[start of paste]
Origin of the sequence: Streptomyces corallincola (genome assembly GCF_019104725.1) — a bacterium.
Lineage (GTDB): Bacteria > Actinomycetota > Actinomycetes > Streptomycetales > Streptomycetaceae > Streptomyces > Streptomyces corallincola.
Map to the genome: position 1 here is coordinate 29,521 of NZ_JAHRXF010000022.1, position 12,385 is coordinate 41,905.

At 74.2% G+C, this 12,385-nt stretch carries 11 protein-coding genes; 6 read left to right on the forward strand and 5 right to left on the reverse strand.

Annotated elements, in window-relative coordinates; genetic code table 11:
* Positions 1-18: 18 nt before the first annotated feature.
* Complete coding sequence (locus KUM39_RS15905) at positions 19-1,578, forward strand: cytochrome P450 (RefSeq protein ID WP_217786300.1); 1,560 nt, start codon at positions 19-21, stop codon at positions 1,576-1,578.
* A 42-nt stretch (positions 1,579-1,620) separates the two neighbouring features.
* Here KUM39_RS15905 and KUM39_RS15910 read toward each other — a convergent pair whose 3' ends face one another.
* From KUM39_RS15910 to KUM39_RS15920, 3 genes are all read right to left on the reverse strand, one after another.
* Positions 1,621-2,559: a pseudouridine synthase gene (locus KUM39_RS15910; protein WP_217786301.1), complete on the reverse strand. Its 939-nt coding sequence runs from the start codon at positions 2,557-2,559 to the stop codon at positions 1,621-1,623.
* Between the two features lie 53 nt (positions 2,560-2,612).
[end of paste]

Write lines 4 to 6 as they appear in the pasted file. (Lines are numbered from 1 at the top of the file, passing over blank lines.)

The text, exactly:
At 74.2% G+C, this 12,385-nt stretch carries 11 protein-coding genes; 6 read left to right on the forward strand and 5 right to left on the reverse strand.

Annotated elements, in window-relative coordinates; genetic code table 11:
* Positions 1-18: 18 nt before the first annotated feature.